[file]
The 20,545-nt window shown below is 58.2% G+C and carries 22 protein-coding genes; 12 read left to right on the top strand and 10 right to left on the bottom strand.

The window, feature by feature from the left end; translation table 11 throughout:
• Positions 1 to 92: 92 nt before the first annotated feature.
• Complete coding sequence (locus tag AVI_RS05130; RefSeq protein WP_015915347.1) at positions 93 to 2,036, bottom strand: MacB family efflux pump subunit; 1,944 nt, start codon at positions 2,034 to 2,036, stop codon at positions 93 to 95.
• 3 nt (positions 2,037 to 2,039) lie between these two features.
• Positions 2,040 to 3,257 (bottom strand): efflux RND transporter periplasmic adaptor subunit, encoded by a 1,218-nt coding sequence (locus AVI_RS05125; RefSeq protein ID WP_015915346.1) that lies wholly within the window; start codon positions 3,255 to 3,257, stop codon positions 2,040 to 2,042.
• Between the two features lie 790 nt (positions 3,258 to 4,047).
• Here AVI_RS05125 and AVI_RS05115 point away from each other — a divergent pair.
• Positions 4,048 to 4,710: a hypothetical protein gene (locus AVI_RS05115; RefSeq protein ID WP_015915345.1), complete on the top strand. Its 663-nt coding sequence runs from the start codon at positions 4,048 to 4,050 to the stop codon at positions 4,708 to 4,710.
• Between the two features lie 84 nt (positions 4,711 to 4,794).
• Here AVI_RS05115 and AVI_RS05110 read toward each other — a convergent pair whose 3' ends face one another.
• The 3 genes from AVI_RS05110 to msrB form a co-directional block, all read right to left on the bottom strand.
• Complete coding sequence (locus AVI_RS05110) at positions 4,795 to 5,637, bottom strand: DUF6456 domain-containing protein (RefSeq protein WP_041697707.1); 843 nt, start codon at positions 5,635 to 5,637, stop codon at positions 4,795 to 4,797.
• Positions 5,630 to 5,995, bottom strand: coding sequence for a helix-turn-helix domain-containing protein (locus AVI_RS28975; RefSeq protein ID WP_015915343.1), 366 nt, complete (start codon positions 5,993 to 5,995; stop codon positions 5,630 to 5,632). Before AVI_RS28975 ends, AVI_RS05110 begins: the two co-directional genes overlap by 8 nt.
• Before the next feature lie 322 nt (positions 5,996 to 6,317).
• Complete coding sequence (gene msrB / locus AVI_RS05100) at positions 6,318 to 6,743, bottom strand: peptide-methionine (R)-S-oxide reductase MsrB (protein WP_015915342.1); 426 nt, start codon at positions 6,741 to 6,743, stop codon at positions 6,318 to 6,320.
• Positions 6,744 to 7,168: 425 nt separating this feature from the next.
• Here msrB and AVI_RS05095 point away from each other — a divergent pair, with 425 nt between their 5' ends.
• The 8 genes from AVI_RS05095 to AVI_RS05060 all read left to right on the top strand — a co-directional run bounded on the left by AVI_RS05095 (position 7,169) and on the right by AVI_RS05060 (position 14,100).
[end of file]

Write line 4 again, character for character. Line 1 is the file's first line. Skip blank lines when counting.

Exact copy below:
• Complete coding sequence (locus tag AVI_RS05130; RefSeq protein WP_015915347.1) at positions 93 to 2,036, bottom strand: MacB family efflux pump subunit; 1,944 nt, start codon at positions 2,034 to 2,036, stop codon at positions 93 to 95.